- Beneath the ritual do-more-with-less incantation was the confession that, in fact, the Obama Doctrine is really to do less with less.
- The “fundamental change” in store is the retreat of the American military from its forward stations, particularly in the Middle East.
- Efficiency doesn't win wars. Effectiveness wins wars.
Defense Secretary Chuck Hagel’s address to the National Defense University today, hyped by the administration as a “strong message that the time has come for [the Department of Defense] to consider fundamental change in how it is organized and how it operates to better reflect 21st century strategic and fiscal realities” turned out to be a bit of a wet noodle. Any time a “reform” agenda begins with Eisenhower references – the “Solarium” review or the “New Look” program – it’s an indicator to the pabulum to follow. (No one ever seems to mention Ike’s strategy of “Massive Response” – that is, to nuke anyone who looked at us cross-eyed – which was the product of the review and the strategy that led to the New Look.)
But just beneath the ritual do-more-with-less incantation was the confession that, in fact, the Obama Doctrine is really to do less with less. The “fundamental change” in store is the retreat of the American military from its forward stations, particularly in the Middle East. This is what Hagel was chosen to do, and he again reiterated his “keen appreciation” of the limits of military power and the need to use it “judiciously,” which is to say use it less. And he contrasted his planned approach to the Pentagon with that of the Reagan administration. For Ronald Reagan, he lamented, “cost and efficiency were not major considerations.” True. Reagan was more concerned to win the Cold War. He valued effectiveness over efficiency.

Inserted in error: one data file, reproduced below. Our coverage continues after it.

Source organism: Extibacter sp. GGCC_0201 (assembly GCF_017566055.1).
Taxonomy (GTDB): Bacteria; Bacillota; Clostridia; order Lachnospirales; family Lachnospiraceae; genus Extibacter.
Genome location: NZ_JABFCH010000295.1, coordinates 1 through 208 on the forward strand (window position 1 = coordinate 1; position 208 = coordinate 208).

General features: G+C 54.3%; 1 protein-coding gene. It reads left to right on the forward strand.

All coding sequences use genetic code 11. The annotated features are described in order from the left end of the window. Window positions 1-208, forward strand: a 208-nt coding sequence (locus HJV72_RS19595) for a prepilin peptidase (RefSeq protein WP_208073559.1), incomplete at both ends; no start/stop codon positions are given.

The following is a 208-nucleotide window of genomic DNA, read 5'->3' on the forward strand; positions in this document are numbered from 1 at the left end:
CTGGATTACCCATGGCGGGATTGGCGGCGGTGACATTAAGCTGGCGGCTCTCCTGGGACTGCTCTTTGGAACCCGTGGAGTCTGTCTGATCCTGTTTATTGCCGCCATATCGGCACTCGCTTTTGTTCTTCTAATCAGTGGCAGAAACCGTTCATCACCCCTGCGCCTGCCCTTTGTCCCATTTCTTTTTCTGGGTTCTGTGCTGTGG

But the Hagel speech also heralds the start of process that will quantify and codify the extent of the Obama retreat. As the secretary noted, he’s already initiated the “Strategic Choices and Management Review,” under which the Pentagon’s accountants will determine what strategy and force structures the plummeting levels of defense spending will allow. A second indicator will be the release of the president’s budget 2014 budget, which in the case of the Pentagon will pretend that the problem of sequestration has disappeared – at least Hagel admits that the current sequester “is already having a disruptive and potentially damaging impact on the readiness of the force.” Soon after will come the fifth Quadrennial Defense Review, if you count the 1993 Bottom-Up Review the sixth post-Cold War attempt to define America’s long-term defense requirements. Deriving from Obama’s January 2012 “defense guidance,” Hagel’s QDR will chart the course for American military “retrenchment.” Forces that are advancing do not want to “retrench,” they want to exploit; forces that are retreating are those that seek to retrench.
Actually, this will be the seventh attempt to retrench. The process began with the first Bush administration’s 1992 “Base Force,” the purpose of which, as then-Chairman of the Joint Chiefs of Staff Gen. Colin Powell framed it, to “put a shingle outside our door saying, ‘Superpower Lives Here.’” Obama and Hagel are taking that one down.